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Axa S.A. is proposing to freeze its £3.28 billion ($5.08 billion) U.K. defined benefit pension fund, which has been closed to new employees members since 2003, according to a company spokeswoman.
As required by U.K. regulations, Axa is entering a consultation period with employees in May and June, and a final decision will be made in July, according to a separate letter sent to employees. “People are living longer, investment returns are weaker and the cost of providing pensions is increasing rapidly,” according to the letter sent to employees in February. “As well as the ongoing costs of funding benefits, the company is responsible for repaying the current deficit in the DB section of over £1 billion.”
The Axa Group UK Pension Scheme, London, reported a deficit of £1.04 billion as of March 31, 2012, mainly because of an increase in pension liabilities and longevity assumptions, according to the latest annual report for the year ended March 31, 2012. As a result, a recovery plan was implemented in which Axa would contribute an additional £77 million annually starting this year and gradually increasing to £137 million annually by 2022 to help close the gap.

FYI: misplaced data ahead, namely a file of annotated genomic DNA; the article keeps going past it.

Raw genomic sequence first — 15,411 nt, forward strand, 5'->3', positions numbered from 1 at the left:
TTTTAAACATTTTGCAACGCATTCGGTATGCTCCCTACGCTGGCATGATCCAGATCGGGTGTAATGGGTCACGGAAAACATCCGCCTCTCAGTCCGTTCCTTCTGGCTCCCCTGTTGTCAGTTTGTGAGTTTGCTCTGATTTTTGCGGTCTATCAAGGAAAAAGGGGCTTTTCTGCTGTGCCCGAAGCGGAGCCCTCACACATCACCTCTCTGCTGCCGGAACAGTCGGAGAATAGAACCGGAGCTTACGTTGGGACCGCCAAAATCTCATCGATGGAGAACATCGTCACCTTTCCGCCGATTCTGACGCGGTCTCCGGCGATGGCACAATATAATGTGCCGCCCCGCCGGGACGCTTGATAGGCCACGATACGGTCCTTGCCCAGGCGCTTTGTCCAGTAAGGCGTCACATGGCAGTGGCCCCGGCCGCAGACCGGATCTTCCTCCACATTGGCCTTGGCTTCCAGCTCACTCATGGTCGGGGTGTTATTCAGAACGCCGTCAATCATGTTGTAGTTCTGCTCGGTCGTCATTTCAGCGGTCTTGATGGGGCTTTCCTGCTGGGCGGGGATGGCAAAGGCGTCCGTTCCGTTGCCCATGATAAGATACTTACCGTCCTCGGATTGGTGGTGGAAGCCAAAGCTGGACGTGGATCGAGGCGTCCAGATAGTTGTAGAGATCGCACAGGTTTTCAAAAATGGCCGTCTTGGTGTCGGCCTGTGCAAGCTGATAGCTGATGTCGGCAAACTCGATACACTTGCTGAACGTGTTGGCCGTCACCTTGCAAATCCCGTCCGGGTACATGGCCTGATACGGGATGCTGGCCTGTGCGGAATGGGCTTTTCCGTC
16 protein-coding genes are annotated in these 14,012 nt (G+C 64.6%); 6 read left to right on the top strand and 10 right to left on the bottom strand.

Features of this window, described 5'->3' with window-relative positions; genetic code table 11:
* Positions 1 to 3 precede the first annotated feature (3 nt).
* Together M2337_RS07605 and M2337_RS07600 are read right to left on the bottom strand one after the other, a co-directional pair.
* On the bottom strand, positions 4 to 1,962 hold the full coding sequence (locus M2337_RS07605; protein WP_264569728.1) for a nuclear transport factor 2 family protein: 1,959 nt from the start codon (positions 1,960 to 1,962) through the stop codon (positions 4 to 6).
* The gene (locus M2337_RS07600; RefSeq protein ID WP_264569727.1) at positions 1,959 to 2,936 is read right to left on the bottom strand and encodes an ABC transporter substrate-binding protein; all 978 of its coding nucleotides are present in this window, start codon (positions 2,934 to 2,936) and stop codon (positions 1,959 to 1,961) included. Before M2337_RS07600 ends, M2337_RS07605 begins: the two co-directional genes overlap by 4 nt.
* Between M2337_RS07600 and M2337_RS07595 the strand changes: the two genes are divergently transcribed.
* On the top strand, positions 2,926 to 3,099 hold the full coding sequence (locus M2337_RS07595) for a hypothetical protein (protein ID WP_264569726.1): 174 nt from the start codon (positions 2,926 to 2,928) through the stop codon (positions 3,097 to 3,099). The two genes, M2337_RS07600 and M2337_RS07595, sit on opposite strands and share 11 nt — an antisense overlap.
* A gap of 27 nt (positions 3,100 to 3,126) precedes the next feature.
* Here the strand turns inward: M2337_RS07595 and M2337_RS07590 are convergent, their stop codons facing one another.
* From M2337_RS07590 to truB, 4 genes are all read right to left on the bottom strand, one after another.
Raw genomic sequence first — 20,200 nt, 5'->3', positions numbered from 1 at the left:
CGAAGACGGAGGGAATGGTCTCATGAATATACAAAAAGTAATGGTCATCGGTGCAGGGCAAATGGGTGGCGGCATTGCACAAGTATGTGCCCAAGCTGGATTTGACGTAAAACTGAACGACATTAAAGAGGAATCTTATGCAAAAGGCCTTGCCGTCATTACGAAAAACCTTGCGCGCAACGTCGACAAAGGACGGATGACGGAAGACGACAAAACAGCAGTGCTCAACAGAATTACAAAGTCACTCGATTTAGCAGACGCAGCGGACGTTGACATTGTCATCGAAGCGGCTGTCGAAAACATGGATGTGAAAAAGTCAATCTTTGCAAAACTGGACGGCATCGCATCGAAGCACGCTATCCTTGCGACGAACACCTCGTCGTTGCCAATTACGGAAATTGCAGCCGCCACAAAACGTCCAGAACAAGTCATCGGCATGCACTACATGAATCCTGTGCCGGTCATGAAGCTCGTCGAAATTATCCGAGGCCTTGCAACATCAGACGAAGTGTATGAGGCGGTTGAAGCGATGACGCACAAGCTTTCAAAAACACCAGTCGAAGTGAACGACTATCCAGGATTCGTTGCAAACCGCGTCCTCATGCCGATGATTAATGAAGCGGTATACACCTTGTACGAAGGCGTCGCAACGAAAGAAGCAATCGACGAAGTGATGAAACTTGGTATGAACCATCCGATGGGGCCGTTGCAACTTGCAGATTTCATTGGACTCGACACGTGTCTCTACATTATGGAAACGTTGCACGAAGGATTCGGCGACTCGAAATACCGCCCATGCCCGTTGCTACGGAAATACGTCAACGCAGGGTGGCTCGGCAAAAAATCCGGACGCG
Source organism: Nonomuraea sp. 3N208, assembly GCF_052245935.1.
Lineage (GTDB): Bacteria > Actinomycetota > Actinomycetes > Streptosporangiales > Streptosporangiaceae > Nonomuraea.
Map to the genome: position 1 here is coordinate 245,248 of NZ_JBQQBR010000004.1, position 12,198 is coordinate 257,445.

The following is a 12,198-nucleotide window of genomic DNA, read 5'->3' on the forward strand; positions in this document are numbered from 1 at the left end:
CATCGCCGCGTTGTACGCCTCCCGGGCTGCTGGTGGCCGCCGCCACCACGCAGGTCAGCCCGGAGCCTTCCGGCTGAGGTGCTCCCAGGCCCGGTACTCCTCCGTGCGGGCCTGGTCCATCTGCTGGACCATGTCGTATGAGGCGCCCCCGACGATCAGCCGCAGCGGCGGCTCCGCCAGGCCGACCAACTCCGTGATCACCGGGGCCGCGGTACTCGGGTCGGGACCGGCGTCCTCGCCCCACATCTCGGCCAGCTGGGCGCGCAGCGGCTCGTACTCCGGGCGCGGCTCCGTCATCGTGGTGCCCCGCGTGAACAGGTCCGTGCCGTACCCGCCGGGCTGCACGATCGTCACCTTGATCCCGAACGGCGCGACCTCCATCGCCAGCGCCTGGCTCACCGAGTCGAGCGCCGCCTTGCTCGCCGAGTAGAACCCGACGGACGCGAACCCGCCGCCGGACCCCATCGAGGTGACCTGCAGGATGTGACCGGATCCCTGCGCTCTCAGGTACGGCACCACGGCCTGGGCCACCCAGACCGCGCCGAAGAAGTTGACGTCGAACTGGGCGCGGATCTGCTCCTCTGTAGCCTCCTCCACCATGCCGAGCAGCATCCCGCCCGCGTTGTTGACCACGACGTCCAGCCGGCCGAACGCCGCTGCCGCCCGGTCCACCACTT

In an e-mail, the spokeswoman added: “Like many other companies before us, we are now proposing that the scheme be closed, pending a further 60 days of consultation. … This allows us to harmonize pension arrangements in a fairer way across our employee base and ensure that all of our employees have access to long-term pension provision.”
Thao Hua writes for Pensions & Investments, a sister publication of Business Insurance.